Few writers are as adept as Tim Powers at telling stories about really difficult to understand concepts by making them palatable and compelling. In this novella, Powers tells the story of Richard Blanzac, a rare books dealer, who is caught in a time loop after coming in to possession of a box of writings from a long forgotten beat poet named Sadie Greenwald.
Salvage & Demolition is a short book and to say any more would give away too much of the fun. I’ve been a fan of Tim Powers for years but he has a tendency to scare me away. He deals in esoteric concepts that seem perfectly reasonable while reading but then trying to explain to someone after makes you feel like you took crazy pills.
One of his more famous books is Last Call, a simple story about a Las Vegas gambler going after that last big score. To win back his soul from the Devil. In order to be the next Fisher King. And follow in the footsteps of Bugsy Malone. I think. See, simple. Trust me, it’s a great book. But it’s freaking dense. Publishers don’t seem to know what to do with him either. The jacket copy on his books describe plots that are pretentious and eccentric. But when reading that’s not the feeling you have at all. You buy in to Powers’ world immediately. He’s a tremendously good story teller and you feel smarter after reading him.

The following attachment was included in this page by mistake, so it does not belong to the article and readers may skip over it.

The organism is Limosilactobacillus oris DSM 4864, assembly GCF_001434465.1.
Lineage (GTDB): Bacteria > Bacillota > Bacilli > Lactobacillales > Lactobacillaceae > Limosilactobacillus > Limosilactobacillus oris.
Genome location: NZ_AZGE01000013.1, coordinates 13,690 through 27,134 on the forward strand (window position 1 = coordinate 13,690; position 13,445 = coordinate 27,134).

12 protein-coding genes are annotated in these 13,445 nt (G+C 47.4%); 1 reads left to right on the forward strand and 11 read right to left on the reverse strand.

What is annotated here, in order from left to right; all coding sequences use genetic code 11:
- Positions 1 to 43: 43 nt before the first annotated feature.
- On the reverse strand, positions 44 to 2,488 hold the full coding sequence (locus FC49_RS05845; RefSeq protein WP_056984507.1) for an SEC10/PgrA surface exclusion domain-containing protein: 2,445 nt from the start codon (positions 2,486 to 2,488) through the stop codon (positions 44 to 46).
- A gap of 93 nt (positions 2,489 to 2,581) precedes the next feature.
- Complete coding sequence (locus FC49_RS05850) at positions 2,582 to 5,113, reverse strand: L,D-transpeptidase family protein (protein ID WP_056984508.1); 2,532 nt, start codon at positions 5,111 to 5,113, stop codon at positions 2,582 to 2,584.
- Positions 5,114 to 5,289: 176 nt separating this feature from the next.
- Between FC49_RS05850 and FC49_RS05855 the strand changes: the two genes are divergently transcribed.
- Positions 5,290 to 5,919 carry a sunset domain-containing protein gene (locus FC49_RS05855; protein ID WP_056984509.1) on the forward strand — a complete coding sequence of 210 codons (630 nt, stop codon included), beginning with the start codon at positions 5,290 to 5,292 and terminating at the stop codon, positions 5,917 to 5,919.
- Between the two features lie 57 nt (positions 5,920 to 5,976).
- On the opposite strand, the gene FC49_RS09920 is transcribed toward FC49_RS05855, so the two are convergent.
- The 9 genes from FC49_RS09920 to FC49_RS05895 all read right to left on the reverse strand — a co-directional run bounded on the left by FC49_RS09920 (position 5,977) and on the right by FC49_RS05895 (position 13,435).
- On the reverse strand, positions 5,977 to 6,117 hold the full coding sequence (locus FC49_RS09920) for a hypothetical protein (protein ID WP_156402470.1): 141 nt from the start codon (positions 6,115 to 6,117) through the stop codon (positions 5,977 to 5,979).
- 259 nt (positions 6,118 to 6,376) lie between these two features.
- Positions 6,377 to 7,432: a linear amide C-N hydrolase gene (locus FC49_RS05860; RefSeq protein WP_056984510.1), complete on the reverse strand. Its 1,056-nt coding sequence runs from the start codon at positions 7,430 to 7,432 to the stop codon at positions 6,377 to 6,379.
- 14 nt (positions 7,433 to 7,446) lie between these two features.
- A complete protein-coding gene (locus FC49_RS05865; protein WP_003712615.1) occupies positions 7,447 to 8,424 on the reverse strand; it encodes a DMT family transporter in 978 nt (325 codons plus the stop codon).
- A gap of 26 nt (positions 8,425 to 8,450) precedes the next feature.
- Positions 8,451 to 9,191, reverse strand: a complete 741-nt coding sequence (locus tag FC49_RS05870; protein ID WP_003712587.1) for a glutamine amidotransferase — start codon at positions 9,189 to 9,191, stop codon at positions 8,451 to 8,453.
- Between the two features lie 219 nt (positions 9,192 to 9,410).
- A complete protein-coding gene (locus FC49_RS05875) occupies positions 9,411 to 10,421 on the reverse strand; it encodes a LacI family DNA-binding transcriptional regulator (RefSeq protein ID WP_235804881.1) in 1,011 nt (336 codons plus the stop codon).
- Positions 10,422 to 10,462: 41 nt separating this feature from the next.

If you are a fan of smart fantasy and science-fiction I highly recommend checking out some of his books at your local library. Incidentally, Powers wrote a pirate epic called On Stranger Tides that became the basis for the 4th Pirates of the Caribbean movie. After reading the book, I wish they had just filmed the book because it’s a hell of a good adventure story that didn’t need Jack Sparrow swanning around to hold interest.